Levain
170 g at 125% hydration

Main dough
270 g bread flour
90 g fresh milled Prairie Gold WWW
230 g water at 90F
10 g kosher salt
All of the levain

Outside the window, the yard is starting to green up. We had some rain a couple days ago and it has made an immediate impact. If we get warmer temperatures, things will get going at rapid pace. I bought twenty 2 cu. ft. bags of cypress mulch for the flower beds and I probably should have doubled that purchase. I checked the herbs that I wintered over in the garden and found that the rosemary was, no surprise, quite dead. The sage and oregano do look somewhat rough but they can be coaxed back into production with some long, sunny days. The last picture is our first daffodil of the year. Their disposition makes up for the discomfort from the pollen of newly budding trees.

It seems that this blog has been discovered by a web crawler from semalt.com. I have no idea why they'd be interested in my obscure corner of the internet but obviously, I'm not so obscure anymore.

Comments, humor, and questions are welcome.

Saturday, March 29, 2014

Bran Dusted Levain Loaf


 I started out with the idea that I wanted to do a Pane Genzano, an Italian bread that has a bran coating on the crust. The bran adds some heating resistance to an already high hydration, 75% in Genzano, so a longer bake time needs to be planned for or you can play your intuition card. My loaf didn't quite turn out to meet the original's description due to a fortuitous mistake or two on my part. But, it did turn out really well in my book other than the lesson that the bran dusting can quickly become messy on the cutting board.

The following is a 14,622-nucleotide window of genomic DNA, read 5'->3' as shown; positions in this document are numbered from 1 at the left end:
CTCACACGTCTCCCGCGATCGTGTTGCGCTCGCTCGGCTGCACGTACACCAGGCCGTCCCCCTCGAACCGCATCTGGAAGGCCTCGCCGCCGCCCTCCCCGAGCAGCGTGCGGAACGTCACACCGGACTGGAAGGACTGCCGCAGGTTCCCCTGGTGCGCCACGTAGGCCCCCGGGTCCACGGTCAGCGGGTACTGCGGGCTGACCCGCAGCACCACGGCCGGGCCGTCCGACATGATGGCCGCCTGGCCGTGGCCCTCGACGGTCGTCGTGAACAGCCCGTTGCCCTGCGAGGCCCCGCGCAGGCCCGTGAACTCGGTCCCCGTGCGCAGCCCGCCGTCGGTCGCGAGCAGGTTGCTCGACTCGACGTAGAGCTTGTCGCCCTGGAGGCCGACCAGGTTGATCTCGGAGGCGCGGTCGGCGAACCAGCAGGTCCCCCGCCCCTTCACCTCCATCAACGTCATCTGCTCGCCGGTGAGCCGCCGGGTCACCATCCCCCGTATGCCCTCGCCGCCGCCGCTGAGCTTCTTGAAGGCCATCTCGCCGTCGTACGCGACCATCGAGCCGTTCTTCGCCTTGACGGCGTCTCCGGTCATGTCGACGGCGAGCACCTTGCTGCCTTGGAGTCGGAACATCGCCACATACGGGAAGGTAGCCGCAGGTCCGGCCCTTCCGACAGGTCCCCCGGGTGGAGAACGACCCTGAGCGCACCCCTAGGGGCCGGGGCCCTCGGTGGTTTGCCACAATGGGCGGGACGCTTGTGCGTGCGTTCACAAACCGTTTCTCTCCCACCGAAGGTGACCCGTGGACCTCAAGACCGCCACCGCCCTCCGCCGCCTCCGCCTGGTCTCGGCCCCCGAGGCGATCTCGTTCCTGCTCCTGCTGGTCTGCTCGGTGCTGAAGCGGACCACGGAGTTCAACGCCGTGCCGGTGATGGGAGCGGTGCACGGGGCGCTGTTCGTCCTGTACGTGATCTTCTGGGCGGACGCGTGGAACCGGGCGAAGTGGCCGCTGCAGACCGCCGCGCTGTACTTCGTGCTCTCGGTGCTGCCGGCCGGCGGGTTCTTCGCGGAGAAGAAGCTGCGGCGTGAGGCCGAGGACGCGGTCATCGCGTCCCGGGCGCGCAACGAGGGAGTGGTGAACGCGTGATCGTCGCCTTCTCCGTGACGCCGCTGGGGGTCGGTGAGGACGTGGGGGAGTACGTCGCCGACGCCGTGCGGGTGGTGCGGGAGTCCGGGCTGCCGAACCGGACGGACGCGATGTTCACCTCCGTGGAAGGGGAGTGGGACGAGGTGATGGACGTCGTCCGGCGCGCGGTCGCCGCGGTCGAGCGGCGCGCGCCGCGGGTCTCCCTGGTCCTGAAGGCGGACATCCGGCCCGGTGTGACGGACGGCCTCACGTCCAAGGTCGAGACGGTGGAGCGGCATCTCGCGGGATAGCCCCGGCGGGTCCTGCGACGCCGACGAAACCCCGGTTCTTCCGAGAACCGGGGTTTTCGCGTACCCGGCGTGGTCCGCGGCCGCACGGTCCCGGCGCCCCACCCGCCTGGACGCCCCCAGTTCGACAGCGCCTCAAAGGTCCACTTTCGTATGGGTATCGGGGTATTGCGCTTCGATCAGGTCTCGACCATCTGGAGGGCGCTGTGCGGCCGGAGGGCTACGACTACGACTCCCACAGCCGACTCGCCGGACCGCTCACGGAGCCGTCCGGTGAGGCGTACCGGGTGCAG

When Carol Fields included the Pane Genzano recipe in her book, "The Italian Baker", she described the bakers using leftover dough from the previous batch as the starter for the bread. IIRC, she called it a "natural leaven". I used a starter that ranged around 111% hydration, not quite a liquid levain, but far from my usual planned bread hydration matching starters. I was absent minded when scaling my ingredients, weighing out 400 g total flour instead of my intended 360g. The 240g of weighed water in turn should have meant a concrete dough but the 170g of levain appears to have fixed that error because my estimates seem to show that the dough had an overall 68-69% hydration. I cheated on the bran dusting in that I simply dusted the towel meant to sit between the dough and brotform with bran. It was an experiment that I thought might be easier than any other method I had read.